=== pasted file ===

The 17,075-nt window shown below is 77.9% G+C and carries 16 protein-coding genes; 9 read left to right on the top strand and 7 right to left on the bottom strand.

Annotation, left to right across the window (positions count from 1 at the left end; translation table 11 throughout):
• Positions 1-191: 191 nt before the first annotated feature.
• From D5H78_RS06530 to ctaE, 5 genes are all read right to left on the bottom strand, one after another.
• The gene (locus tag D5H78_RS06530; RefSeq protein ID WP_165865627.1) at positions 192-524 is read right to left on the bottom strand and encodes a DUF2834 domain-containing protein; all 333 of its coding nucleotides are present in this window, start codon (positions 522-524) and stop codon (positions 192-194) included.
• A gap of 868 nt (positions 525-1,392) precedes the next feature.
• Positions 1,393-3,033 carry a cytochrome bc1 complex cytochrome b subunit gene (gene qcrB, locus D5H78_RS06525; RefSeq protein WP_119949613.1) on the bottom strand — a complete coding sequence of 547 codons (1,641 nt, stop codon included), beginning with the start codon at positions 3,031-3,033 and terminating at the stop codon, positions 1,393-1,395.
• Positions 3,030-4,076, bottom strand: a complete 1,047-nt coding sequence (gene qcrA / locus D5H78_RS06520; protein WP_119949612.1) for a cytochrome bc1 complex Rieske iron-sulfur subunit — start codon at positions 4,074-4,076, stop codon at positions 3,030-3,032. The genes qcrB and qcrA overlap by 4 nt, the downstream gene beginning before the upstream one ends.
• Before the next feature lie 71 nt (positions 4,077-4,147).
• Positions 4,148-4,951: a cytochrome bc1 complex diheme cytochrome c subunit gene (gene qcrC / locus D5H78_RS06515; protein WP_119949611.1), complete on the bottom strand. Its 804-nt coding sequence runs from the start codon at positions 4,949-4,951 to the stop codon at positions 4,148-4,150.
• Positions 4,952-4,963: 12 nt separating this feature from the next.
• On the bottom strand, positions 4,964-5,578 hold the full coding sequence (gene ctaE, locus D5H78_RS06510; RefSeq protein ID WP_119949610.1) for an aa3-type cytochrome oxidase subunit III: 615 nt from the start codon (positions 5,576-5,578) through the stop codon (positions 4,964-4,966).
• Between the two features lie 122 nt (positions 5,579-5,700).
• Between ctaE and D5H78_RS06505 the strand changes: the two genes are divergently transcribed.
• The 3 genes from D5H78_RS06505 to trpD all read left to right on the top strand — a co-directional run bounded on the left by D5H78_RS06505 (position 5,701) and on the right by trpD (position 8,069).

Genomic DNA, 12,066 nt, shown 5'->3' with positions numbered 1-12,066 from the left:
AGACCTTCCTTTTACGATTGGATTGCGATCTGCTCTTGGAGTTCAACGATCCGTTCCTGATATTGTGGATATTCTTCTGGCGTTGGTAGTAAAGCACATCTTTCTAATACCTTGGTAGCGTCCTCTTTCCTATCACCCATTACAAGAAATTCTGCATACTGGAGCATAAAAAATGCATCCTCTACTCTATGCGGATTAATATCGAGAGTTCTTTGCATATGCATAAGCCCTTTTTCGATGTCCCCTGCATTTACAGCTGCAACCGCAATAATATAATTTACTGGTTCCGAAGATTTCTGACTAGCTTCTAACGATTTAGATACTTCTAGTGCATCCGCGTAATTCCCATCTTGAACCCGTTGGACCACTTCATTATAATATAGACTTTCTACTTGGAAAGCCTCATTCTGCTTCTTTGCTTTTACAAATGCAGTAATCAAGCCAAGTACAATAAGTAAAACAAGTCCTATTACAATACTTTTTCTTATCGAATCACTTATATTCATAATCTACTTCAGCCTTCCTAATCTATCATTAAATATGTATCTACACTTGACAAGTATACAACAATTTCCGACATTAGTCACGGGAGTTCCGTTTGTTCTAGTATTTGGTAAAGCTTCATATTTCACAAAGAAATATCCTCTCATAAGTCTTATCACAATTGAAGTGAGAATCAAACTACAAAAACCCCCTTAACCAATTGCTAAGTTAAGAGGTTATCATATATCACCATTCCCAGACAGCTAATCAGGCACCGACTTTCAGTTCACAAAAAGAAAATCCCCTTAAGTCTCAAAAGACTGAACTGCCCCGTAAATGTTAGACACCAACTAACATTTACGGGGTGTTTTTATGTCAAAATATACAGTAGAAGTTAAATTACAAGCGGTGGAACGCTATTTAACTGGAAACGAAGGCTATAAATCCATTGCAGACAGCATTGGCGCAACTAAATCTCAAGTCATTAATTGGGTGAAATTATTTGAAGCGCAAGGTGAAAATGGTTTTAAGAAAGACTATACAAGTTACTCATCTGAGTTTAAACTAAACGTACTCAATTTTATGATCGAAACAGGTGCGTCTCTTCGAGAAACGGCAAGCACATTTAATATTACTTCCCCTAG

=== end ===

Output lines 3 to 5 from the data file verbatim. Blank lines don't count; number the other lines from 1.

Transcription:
• Positions 1-191: 191 nt before the first annotated feature.
• From D5H78_RS06530 to ctaE, 5 genes are all read right to left on the bottom strand, one after another.
• The gene (locus tag D5H78_RS06530; RefSeq protein ID WP_165865627.1) at positions 192-524 is read right to left on the bottom strand and encodes a DUF2834 domain-containing protein; all 333 of its coding nucleotides are present in this window, start codon (positions 522-524) and stop codon (positions 192-194) included.